and the Disclosure Statements do not reflect any licensing
requirements for MHI. Consequently, the statements by the
Valdezes to Saad are material representations conclusively
establishing the first element.
Additionally, "even if a misrepresentation is not a
party's sole inducement for entering into the contract,
it may still be material so long as the party relied on
it." Reservoir Sys., 335 S.W.3d at 305. Saad
relied on the Valdezes['] misrepresentations concerning
the GDN need to legally operate MHI.
statements quoted above do not comply with Texas Rule of
Appellate Procedure 38.1(i), requiring that an
appellant's "brief must contain a clear and concise
argument for the contentions made with appropriate citations
to authorities and to the record." See Tex. R.
App. P. 38.1(i). Saad fails to cite to any evidence that was
before the trial court on summary judgment in support of his
contention that he conclusively established the element of
materiality for his fraud and fraudulent inducement claims.
Saad's complaint is waived. See id.
the record contains no evidence raising a fact issue that any
alleged written representation by the Valdezes made on the
Business Disclosure Statement or the Tier 2 Business Brokers
Document, even if false or contrary to Texas law, was a
material representation. Saad proffered an affidavit stating
My name is Richard Saad, Jr. I am over 18 years of age, of
sound mind, and capable of making this affidavit. The facts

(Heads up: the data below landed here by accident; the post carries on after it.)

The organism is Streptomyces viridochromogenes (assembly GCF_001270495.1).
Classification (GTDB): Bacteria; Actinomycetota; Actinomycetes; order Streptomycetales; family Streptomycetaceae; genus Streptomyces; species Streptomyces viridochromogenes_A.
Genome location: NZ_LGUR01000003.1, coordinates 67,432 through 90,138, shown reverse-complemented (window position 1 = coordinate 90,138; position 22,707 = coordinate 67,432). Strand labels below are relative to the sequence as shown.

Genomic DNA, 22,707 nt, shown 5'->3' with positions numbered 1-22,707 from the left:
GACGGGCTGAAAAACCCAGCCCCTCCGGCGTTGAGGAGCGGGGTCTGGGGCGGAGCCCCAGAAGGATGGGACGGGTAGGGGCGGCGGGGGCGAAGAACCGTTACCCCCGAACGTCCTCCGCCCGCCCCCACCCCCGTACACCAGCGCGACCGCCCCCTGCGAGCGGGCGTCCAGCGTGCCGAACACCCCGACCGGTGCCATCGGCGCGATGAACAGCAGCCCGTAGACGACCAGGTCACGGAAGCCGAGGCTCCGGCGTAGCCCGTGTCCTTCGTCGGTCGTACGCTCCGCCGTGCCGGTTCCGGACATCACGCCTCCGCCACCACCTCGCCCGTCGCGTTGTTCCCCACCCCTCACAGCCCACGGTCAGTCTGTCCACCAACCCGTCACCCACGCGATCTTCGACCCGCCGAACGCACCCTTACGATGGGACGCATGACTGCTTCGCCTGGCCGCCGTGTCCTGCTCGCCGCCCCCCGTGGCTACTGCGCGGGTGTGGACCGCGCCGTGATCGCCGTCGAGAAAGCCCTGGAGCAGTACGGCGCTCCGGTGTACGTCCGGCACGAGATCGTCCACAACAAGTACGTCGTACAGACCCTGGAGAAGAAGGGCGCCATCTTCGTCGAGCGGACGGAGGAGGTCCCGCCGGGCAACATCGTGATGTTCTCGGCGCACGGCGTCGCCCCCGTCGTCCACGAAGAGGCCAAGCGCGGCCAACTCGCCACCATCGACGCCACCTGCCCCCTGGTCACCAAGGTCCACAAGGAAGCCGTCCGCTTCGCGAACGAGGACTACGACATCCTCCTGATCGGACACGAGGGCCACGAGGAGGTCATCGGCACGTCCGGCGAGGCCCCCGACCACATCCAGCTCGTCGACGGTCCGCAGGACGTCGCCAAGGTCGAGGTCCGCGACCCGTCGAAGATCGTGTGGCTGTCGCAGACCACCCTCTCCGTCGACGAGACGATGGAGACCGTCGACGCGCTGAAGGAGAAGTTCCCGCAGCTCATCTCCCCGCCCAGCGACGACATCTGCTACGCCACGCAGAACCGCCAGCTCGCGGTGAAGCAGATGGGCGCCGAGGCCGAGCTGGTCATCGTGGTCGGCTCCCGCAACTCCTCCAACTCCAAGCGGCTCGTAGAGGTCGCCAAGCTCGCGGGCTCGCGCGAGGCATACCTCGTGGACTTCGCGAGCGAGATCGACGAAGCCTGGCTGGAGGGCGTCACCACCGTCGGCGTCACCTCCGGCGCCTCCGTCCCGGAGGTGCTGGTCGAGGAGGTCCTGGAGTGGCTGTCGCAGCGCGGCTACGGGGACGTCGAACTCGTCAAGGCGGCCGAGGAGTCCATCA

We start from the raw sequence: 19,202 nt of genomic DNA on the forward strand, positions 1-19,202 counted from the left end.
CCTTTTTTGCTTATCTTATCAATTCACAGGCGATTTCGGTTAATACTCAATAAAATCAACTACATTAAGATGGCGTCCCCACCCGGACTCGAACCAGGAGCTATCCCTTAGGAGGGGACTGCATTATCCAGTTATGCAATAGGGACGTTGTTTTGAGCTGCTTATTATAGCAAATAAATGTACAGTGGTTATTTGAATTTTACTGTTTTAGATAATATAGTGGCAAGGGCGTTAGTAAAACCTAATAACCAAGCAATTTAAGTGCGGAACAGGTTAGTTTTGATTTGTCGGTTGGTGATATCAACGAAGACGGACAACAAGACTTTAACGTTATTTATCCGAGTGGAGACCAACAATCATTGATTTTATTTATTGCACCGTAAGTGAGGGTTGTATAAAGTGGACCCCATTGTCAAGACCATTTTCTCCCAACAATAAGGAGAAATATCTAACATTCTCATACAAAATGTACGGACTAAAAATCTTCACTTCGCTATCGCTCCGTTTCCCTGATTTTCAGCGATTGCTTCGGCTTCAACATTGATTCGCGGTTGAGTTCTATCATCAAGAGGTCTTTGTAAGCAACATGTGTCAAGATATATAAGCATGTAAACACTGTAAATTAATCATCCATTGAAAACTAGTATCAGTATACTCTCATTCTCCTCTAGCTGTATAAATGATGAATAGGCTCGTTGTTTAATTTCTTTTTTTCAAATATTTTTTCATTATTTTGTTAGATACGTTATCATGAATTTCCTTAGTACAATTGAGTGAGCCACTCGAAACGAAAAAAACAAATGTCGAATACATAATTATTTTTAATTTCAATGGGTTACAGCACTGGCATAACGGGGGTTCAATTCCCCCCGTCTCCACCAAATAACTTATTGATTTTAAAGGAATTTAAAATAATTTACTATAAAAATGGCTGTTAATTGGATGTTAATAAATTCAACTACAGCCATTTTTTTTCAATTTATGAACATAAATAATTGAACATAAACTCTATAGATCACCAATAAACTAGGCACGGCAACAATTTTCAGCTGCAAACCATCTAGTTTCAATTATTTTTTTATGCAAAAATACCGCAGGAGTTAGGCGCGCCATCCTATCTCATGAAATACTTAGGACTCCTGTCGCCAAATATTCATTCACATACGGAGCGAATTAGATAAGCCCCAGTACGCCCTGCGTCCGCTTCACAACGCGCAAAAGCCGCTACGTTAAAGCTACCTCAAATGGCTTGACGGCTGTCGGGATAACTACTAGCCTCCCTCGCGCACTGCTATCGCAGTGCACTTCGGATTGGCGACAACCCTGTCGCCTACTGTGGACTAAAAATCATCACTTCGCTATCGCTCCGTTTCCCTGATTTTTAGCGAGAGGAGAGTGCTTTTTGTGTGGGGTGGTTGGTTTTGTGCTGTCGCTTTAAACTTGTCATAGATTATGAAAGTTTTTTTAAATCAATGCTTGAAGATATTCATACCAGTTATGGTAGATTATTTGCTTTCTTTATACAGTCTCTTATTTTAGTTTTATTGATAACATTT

stated in this affidavit are within my personal knowledge and
are true and correct.
I would not have purchased Mobility Headquarters, Inc. had
Defendants disclosed the licensing, governmental contracts
and related regulations applicable to the business.
I had no personal knowledge of the licensing, governmental
contracts and related regulations applicable to the business
affidavit is no evidence that any representation by the
Valdezes regarding licensing requirements was material
because it constitutes no evidence that Saad was induced to
enter into the contract to purchase the assets of Mobility
Headquarters. Instead, the affidavit states that Saad would
not have purchased Mobility Headquarters, Inc. had licensing
requirements been disclosed. There is a difference between
the purchase of a corporation and the purchase of a
corporation's assets. See Tenneco Inc., 925
S.W.2d at 645. Saad did not purchase Mobility Headquarters,
Inc.; he purchased its assets.
affidavit is no evidence that Saad was induced to purchase
the assets of Mobility Headquarters. Accordingly, there is no
evidence in the record before us raising a fact issue as to
the materiality of any alleged representation the Valdezes
made with respect to the necessity of a GDN or other license.
overrule Saad's second issue regarding his contention
that the trial court erroneously granted summary judgment in
favor of the Valdezes and Mobility Headquarters on his fraud
and fraudulent inducement claims because the "evidence
Saad submitted is sufficient to conclusively establish each
element of fraud and fraudulent inducement or at least to
create an issue of fact."
turn to Saad's argument that the trial court erred by
granting no-evidence summary judgment in favor of the